The plight of newspapers is well known; how information about important topics like school board races is disseminated and reviewed by voters is both incredibly important and in real flux. How does the public – especially a younger demographic less likely to read newspapers — get in-depth information from candidates, especially on tough questions?
EdNews — with a staff whose news credentials are outstanding — sent all candidates for the Denver school board elections a questionnaire with some very pointed questions. How different candidates responded to this opportunity to reflect, consider, and publicly share their unedited views is a pretty good filter to judge how they might approach the office.
So, full story link and a quick summary follows – I encourage everyone to read the specific replies:
At-Large Seat: Candidates Christopher Scott and Mary Seawell both responded to the questionnaire. There are some sharp and important differences here in both substance and approach, and both are worth reading: (see: Scott response, and Seawell response). Candidate Fard did not respond.
District 2: Candidate Ismael Garcia responded by answering the questions (Garcia response). Candidate Andrea Merida replied with a canned statement of little relevance to the questions (Merida’s statement).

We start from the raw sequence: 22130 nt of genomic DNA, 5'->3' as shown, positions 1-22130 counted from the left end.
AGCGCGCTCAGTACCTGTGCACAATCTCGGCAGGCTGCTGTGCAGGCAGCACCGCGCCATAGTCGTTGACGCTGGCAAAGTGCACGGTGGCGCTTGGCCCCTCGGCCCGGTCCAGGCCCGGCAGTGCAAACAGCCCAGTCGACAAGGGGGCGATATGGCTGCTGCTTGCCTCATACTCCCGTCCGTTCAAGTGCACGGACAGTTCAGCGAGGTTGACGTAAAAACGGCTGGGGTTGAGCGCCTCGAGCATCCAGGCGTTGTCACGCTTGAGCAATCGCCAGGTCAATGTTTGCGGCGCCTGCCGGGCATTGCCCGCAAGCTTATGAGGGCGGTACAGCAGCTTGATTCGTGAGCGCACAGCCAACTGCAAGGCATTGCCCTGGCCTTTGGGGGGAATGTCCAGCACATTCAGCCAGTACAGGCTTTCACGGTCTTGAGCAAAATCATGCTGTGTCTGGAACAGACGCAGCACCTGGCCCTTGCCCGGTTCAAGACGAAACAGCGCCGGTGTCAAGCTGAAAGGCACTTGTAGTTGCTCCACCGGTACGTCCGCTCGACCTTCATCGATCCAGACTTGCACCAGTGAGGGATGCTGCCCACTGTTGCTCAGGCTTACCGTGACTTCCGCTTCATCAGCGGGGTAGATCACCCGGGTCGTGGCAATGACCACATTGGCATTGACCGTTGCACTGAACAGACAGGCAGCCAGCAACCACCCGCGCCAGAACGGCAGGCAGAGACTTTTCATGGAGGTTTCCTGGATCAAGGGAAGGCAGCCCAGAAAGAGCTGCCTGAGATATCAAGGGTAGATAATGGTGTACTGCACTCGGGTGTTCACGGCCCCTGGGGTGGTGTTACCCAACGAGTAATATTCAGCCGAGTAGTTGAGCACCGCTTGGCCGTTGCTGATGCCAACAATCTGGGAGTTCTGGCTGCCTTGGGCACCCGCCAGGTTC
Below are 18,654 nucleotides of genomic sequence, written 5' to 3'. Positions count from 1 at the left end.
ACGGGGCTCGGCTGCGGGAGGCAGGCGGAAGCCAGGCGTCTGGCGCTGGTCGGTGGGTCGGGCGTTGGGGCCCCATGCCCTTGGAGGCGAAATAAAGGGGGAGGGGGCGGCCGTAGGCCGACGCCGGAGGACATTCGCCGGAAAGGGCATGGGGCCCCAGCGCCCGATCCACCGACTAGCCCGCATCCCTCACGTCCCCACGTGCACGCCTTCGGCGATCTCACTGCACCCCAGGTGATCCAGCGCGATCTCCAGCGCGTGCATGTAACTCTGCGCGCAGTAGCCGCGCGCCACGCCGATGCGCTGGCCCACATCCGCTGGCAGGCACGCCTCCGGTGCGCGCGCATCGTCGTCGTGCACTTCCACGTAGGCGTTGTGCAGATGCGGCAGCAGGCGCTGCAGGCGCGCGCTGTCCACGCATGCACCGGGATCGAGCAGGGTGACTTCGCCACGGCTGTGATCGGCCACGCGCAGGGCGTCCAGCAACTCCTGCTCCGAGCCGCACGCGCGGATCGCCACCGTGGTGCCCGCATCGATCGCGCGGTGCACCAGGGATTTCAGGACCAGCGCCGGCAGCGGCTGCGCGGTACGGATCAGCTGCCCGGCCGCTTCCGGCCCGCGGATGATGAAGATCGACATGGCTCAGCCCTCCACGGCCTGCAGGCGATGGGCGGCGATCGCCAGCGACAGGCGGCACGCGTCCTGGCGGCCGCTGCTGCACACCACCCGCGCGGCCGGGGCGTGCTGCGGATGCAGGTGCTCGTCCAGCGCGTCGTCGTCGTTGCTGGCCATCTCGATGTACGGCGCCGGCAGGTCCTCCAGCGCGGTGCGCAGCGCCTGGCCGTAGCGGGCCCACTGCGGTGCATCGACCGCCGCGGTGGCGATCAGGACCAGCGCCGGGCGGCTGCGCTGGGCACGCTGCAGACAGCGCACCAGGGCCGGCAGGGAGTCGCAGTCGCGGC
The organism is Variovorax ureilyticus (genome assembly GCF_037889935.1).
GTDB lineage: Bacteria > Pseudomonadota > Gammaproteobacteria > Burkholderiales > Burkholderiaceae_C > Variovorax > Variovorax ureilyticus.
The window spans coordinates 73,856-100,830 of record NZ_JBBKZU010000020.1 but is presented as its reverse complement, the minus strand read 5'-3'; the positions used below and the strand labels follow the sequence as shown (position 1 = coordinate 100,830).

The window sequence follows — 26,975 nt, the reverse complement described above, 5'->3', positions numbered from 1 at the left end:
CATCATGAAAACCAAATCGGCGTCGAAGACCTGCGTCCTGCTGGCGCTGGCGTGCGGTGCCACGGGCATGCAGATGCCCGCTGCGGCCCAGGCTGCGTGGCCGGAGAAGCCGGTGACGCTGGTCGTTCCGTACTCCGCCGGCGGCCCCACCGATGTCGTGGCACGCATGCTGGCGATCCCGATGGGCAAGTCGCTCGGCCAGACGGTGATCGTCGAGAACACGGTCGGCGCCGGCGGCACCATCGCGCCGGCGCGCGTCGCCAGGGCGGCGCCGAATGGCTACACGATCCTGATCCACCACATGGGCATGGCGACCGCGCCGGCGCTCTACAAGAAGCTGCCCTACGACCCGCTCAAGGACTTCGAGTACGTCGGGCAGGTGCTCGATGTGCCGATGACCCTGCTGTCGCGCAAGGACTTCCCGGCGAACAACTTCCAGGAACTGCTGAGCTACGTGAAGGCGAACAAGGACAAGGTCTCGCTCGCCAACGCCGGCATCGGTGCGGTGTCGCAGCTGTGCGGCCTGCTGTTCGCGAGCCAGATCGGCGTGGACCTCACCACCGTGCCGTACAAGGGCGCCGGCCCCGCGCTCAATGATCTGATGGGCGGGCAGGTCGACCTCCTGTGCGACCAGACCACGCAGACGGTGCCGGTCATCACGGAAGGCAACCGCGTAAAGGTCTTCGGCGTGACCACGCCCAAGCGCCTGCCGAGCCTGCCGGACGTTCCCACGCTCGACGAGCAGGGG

District 3: Candidate and incumbent Board member Jeannie Kaplan chose to briefly explain her lack of a response. I’m all for healthy disagreements, but I find it deeply troubling when a sitting board member — running unopposed no less — chooses not to answer a serious inquiry on important questions from an established news source. (Kaplan’s note).
District 4: Candidates Nate Easley and Vernon Jones both answered the questionnaire, and their responses are also worth reading: (Easley response, and Jones response). Candidates Clark, Mosby and Shumway did not respond.
What school board races need – particularly those held on off-election years, where turnout is low – is a healthy and vigorous debate on our public education system. It is a considerable shame that five new candidates for the Board declined this chance to explain their views. If you cannot commit to putting your views in writing for a wide audience, I confess I doubt you will do justice to these same issues if elected.
And I think incumbent candidates should have a higher standard. A common critique of Kaplan’s board service — to which I subscribe — is that she has never articulated a core set of principals beyond mere platitudes (I’m pretty sure everyone in this election is “for kids”). Her refusal to answer questions from EdNews only reinforces this view.
Running unopposed, Kaplan has a remarkable opportunity in the next six weeks to make a strong case for what she believes are core principals in public education, how she might address the difficult issues, and how to accomplish her goals. I doubt she will do so. I hope she takes advantage of this opportunity and proves me utterly wrong.
I’m glad Mary Seawell, Christopher Scott, Ismael Garcia, Nate Easly and Vernon Jones are giving the public an opportunity to better understand the range of opinions in public education. These are serious efforts to engage both their opponents and the larger public in this important debate, and regardless of the election outcome, that in itself is a noble effort.